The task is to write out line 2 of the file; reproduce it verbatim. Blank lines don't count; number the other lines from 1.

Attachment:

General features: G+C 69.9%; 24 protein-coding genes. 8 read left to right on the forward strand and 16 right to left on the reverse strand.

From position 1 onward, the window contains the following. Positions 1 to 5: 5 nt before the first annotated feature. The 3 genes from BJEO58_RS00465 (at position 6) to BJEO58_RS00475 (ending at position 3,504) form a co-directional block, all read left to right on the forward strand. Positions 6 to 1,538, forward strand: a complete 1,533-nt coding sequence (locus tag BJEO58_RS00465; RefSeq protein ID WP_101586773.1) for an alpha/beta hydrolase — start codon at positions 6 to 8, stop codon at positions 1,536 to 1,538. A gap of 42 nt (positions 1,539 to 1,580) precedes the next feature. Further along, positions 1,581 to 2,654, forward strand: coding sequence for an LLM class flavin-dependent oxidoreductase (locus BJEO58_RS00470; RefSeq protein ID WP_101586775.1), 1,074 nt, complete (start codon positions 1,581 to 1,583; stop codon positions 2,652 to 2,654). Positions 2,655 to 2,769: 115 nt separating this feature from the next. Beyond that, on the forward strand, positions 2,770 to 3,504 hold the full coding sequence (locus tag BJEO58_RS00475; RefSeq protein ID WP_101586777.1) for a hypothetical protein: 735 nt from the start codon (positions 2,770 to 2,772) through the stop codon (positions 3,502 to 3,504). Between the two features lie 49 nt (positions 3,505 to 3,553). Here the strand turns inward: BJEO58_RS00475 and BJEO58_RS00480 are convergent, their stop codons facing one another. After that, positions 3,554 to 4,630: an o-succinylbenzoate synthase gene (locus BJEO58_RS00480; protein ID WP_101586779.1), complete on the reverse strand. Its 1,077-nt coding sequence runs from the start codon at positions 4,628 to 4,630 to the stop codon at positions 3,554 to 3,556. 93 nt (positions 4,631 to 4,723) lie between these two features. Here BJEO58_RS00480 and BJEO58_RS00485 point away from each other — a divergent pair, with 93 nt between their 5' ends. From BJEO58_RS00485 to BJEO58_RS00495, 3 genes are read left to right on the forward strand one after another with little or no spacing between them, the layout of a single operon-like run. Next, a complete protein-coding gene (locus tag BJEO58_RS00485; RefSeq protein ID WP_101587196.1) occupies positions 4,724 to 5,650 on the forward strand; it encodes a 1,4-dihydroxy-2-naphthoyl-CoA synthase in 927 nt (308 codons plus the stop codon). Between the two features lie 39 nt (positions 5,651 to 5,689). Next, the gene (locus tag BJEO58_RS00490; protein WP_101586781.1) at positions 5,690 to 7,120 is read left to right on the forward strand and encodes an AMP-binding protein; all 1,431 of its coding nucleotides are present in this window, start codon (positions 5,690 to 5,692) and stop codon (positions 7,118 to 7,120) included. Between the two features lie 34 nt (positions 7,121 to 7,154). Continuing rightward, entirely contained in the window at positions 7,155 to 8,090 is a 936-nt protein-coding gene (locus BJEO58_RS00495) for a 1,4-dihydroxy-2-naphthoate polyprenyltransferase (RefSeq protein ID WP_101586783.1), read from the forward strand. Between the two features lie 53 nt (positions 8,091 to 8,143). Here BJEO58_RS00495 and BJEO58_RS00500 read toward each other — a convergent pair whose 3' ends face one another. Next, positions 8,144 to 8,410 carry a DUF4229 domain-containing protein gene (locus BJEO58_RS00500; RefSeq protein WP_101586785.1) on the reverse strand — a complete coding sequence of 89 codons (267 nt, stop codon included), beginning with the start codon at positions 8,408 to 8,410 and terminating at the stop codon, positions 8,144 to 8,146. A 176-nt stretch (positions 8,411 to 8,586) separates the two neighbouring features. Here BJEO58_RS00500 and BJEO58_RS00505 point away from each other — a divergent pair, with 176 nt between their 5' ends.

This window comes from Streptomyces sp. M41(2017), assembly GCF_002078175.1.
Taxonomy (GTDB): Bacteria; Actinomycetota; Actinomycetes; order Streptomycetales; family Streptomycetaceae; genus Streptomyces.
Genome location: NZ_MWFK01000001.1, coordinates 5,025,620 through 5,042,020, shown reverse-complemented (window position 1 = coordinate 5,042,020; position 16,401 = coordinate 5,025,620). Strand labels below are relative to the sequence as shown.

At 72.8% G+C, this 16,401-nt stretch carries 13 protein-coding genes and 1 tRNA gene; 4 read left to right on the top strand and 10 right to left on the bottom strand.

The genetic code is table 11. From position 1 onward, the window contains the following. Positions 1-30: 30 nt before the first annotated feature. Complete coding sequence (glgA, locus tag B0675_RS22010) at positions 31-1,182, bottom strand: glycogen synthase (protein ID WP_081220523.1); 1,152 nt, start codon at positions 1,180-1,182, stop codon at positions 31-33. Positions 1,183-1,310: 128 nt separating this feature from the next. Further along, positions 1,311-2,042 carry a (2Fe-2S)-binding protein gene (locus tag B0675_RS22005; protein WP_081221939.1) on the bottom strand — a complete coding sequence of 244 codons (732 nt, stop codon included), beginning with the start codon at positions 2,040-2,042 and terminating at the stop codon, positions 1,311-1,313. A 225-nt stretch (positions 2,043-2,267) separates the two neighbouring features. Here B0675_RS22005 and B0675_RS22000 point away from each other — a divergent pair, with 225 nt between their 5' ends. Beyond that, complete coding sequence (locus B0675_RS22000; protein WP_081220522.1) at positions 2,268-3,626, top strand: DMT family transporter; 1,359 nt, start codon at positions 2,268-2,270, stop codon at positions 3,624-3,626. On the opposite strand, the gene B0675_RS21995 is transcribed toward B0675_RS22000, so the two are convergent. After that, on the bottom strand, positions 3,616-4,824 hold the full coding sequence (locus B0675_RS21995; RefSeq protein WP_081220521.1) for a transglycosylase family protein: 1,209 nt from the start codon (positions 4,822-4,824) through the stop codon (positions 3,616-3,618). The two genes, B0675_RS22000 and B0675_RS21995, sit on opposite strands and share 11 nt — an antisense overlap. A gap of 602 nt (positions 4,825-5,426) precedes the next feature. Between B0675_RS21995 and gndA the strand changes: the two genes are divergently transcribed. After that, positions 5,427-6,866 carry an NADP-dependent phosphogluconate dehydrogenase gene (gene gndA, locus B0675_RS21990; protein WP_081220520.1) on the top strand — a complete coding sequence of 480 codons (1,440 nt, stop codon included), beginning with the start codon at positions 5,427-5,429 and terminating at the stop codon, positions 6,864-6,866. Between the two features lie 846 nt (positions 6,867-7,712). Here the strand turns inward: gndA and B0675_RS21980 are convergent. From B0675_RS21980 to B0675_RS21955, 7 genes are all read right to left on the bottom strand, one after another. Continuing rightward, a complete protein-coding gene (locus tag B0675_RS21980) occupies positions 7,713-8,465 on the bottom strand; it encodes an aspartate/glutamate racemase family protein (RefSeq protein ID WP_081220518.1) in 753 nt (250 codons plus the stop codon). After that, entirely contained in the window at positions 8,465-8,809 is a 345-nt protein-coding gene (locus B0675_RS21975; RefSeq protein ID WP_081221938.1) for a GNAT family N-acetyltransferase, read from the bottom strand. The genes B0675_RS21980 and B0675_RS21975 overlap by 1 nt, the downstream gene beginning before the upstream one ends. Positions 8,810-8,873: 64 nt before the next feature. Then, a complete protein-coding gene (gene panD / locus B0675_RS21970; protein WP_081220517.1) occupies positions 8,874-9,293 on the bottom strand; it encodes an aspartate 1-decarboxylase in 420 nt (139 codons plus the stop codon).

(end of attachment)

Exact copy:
From position 1 onward, the window contains the following. Positions 1 to 5: 5 nt before the first annotated feature. The 3 genes from BJEO58_RS00465 (at position 6) to BJEO58_RS00475 (ending at position 3,504) form a co-directional block, all read left to right on the forward strand. Positions 6 to 1,538, forward strand: a complete 1,533-nt coding sequence (locus tag BJEO58_RS00465; RefSeq protein ID WP_101586773.1) for an alpha/beta hydrolase — start codon at positions 6 to 8, stop codon at positions 1,536 to 1,538. A gap of 42 nt (positions 1,539 to 1,580) precedes the next feature. Further along, positions 1,581 to 2,654, forward strand: coding sequence for an LLM class flavin-dependent oxidoreductase (locus BJEO58_RS00470; RefSeq protein ID WP_101586775.1), 1,074 nt, complete (start codon positions 1,581 to 1,583; stop codon positions 2,652 to 2,654). Positions 2,655 to 2,769: 115 nt separating this feature from the next. Beyond that, on the forward strand, positions 2,770 to 3,504 hold the full coding sequence (locus tag BJEO58_RS00475; RefSeq protein ID WP_101586777.1) for a hypothetical protein: 735 nt from the start codon (positions 2,770 to 2,772) through the stop codon (positions 3,502 to 3,504). Between the two features lie 49 nt (positions 3,505 to 3,553). Here the strand turns inward: BJEO58_RS00475 and BJEO58_RS00480 are convergent, their stop codons facing one another. After that, positions 3,554 to 4,630: an o-succinylbenzoate synthase gene (locus BJEO58_RS00480; protein ID WP_101586779.1), complete on the reverse strand. Its 1,077-nt coding sequence runs from the start codon at positions 4,628 to 4,630 to the stop codon at positions 3,554 to 3,556. 93 nt (positions 4,631 to 4,723) lie between these two features. Here BJEO58_RS00480 and BJEO58_RS00485 point away from each other — a divergent pair, with 93 nt between their 5' ends. From BJEO58_RS00485 to BJEO58_RS00495, 3 genes are read left to right on the forward strand one after another with little or no spacing between them, the layout of a single operon-like run. Next, a complete protein-coding gene (locus tag BJEO58_RS00485; RefSeq protein ID WP_101587196.1) occupies positions 4,724 to 5,650 on the forward strand; it encodes a 1,4-dihydroxy-2-naphthoyl-CoA synthase in 927 nt (308 codons plus the stop codon). Between the two features lie 39 nt (positions 5,651 to 5,689). Next, the gene (locus tag BJEO58_RS00490; protein WP_101586781.1) at positions 5,690 to 7,120 is read left to right on the forward strand and encodes an AMP-binding protein; all 1,431 of its coding nucleotides are present in this window, start codon (positions 5,690 to 5,692) and stop codon (positions 7,118 to 7,120) included. Between the two features lie 34 nt (positions 7,121 to 7,154). Continuing rightward, entirely contained in the window at positions 7,155 to 8,090 is a 936-nt protein-coding gene (locus BJEO58_RS00495) for a 1,4-dihydroxy-2-naphthoate polyprenyltransferase (RefSeq protein ID WP_101586783.1), read from the forward strand. Between the two features lie 53 nt (positions 8,091 to 8,143). Here BJEO58_RS00495 and BJEO58_RS00500 read toward each other — a convergent pair whose 3' ends face one another. Next, positions 8,144 to 8,410 carry a DUF4229 domain-containing protein gene (locus BJEO58_RS00500; RefSeq protein WP_101586785.1) on the reverse strand — a complete coding sequence of 89 codons (267 nt, stop codon included), beginning with the start codon at positions 8,408 to 8,410 and terminating at the stop codon, positions 8,144 to 8,146. A 176-nt stretch (positions 8,411 to 8,586) separates the two neighbouring features. Here BJEO58_RS00500 and BJEO58_RS00505 point away from each other — a divergent pair, with 176 nt between their 5' ends.